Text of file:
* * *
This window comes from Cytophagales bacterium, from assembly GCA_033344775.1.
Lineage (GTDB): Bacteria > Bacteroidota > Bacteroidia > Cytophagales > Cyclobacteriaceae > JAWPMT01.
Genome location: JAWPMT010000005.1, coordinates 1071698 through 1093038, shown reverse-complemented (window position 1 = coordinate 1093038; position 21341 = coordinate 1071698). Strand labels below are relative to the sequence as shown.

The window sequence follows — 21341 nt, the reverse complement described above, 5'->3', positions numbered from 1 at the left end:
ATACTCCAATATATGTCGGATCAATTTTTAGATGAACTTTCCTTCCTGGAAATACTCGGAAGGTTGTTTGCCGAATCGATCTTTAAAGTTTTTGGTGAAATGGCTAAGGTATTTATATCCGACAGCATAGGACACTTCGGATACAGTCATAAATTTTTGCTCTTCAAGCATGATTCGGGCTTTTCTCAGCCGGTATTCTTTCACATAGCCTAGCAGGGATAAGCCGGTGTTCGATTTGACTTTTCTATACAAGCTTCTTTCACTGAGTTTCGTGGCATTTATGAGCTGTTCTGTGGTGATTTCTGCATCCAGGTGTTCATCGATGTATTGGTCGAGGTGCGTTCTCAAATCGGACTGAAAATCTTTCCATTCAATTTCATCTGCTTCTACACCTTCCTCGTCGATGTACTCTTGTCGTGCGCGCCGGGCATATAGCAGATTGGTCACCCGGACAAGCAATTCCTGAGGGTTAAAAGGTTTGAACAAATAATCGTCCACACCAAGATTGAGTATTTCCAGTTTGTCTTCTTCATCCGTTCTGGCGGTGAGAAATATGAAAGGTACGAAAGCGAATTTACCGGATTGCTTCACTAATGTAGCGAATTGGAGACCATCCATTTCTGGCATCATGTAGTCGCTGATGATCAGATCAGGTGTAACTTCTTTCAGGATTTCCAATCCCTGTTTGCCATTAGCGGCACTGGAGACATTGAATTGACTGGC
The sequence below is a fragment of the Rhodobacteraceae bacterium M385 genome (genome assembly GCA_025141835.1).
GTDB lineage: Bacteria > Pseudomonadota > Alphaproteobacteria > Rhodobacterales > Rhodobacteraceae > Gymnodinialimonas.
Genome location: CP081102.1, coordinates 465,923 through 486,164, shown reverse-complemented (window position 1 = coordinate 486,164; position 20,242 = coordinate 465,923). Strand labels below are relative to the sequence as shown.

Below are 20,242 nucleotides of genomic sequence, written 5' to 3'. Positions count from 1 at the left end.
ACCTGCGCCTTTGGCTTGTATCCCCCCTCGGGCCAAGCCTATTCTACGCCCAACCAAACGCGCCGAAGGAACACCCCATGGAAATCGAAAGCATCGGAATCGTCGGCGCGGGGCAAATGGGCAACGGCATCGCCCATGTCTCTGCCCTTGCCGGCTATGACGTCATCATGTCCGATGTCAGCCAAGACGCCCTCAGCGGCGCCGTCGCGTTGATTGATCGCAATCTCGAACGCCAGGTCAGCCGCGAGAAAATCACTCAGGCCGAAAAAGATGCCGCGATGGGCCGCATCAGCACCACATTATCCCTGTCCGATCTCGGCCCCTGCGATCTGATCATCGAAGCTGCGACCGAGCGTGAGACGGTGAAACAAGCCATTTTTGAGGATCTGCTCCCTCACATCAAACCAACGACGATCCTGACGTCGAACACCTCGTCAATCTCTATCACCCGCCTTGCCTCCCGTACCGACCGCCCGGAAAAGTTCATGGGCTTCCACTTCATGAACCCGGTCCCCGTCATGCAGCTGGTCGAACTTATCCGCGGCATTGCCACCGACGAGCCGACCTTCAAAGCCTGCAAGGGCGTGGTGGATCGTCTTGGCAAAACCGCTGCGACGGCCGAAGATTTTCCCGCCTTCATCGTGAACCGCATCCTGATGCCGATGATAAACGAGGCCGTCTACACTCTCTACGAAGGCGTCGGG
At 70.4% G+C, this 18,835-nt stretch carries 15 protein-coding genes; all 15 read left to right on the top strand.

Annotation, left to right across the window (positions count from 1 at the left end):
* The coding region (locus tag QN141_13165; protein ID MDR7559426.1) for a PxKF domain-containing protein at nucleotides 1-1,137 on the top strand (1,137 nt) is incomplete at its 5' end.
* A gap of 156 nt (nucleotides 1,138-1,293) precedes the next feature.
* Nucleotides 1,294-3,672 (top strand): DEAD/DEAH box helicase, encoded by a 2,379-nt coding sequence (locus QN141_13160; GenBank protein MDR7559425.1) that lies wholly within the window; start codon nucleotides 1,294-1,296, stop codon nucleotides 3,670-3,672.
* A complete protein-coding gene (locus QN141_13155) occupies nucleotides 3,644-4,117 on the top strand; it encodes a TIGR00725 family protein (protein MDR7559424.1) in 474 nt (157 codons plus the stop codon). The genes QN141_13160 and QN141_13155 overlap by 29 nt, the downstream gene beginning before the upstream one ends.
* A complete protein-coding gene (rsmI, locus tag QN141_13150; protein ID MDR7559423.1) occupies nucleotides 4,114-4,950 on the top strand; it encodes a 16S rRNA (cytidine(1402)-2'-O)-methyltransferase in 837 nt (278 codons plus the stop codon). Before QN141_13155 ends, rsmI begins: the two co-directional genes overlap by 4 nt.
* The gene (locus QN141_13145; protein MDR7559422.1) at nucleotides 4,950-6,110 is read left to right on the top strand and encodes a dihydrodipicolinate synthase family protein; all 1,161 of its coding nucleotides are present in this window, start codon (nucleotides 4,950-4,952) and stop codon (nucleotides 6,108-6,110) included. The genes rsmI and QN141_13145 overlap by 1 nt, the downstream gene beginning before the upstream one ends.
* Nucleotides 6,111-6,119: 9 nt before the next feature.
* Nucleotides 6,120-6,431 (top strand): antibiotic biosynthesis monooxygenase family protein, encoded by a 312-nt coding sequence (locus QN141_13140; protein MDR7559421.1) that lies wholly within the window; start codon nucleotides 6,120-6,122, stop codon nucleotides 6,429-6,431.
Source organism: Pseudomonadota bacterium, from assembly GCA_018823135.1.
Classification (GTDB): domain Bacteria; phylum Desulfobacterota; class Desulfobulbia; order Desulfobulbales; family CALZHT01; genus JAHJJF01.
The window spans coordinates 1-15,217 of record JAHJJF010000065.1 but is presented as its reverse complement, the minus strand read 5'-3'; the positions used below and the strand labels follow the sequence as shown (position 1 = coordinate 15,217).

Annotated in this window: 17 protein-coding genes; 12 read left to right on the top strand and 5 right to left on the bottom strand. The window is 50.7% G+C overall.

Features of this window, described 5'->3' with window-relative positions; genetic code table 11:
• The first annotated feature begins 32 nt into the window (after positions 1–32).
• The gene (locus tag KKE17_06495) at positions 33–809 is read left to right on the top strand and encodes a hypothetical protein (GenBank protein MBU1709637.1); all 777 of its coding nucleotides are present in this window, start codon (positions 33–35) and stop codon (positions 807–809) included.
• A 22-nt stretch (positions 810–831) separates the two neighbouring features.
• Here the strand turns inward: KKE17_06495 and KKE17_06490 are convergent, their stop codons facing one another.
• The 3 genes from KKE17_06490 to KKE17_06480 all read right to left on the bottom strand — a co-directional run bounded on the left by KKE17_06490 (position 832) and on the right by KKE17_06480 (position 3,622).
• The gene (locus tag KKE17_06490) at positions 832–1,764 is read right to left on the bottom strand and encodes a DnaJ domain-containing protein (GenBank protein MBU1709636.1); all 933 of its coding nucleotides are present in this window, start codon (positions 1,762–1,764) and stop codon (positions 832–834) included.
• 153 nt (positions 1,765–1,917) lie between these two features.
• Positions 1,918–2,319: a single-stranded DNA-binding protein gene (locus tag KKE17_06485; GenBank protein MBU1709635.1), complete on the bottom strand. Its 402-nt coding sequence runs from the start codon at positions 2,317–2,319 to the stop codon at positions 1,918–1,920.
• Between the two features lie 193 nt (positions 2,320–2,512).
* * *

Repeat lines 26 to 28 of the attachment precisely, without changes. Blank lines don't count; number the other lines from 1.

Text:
• The first annotated feature begins 32 nt into the window (after positions 1–32).
• The gene (locus tag KKE17_06495) at positions 33–809 is read left to right on the top strand and encodes a hypothetical protein (GenBank protein MBU1709637.1); all 777 of its coding nucleotides are present in this window, start codon (positions 33–35) and stop codon (positions 807–809) included.
• A 22-nt stretch (positions 810–831) separates the two neighbouring features.